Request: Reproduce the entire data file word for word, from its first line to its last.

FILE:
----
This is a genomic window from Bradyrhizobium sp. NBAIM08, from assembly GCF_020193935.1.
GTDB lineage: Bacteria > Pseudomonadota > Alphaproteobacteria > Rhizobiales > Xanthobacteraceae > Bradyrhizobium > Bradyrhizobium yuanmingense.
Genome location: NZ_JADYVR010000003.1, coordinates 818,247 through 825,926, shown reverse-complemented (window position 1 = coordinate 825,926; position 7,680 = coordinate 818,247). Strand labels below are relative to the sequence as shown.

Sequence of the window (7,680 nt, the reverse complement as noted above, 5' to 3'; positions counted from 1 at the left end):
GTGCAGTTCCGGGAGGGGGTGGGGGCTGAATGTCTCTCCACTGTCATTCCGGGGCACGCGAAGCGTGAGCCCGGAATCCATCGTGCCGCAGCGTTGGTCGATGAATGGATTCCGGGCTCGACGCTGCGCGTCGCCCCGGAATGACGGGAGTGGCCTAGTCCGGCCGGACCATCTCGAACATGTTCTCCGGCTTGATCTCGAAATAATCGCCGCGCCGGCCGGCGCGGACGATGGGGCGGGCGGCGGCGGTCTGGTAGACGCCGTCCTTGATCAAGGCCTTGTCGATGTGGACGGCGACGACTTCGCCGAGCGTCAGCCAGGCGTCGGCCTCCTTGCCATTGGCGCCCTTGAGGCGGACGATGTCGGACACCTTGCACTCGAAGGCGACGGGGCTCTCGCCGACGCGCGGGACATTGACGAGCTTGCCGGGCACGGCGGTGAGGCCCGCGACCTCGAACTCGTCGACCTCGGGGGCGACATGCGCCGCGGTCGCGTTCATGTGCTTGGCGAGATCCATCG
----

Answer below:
This is a genomic window from Bradyrhizobium sp. NBAIM08, from assembly GCF_020193935.1.
GTDB lineage: Bacteria > Pseudomonadota > Alphaproteobacteria > Rhizobiales > Xanthobacteraceae > Bradyrhizobium > Bradyrhizobium yuanmingense.
Genome location: NZ_JADYVR010000003.1, coordinates 818,247 through 825,926, shown reverse-complemented (window position 1 = coordinate 825,926; position 7,680 = coordinate 818,247). Strand labels below are relative to the sequence as shown.

Sequence of the window (7,680 nt, the reverse complement as noted above, 5' to 3'; positions counted from 1 at the left end):
GTGCAGTTCCGGGAGGGGGTGGGGGCTGAATGTCTCTCCACTGTCATTCCGGGGCACGCGAAGCGTGAGCCCGGAATCCATCGTGCCGCAGCGTTGGTCGATGAATGGATTCCGGGCTCGACGCTGCGCGTCGCCCCGGAATGACGGGAGTGGCCTAGTCCGGCCGGACCATCTCGAACATGTTCTCCGGCTTGATCTCGAAATAATCGCCGCGCCGGCCGGCGCGGACGATGGGGCGGGCGGCGGCGGTCTGGTAGACGCCGTCCTTGATCAAGGCCTTGTCGATGTGGACGGCGACGACTTCGCCGAGCGTCAGCCAGGCGTCGGCCTCCTTGCCATTGGCGCCCTTGAGGCGGACGATGTCGGACACCTTGCACTCGAAGGCGACGGGGCTCTCGCCGACGCGCGGGACATTGACGAGCTTGCCGGGCACGGCGGTGAGGCCCGCGACCTCGAACTCGTCGACCTCGGGGGCGACATGCGCCGCGGTCGCGTTCATGTGCTTGGCGAGATCCATCG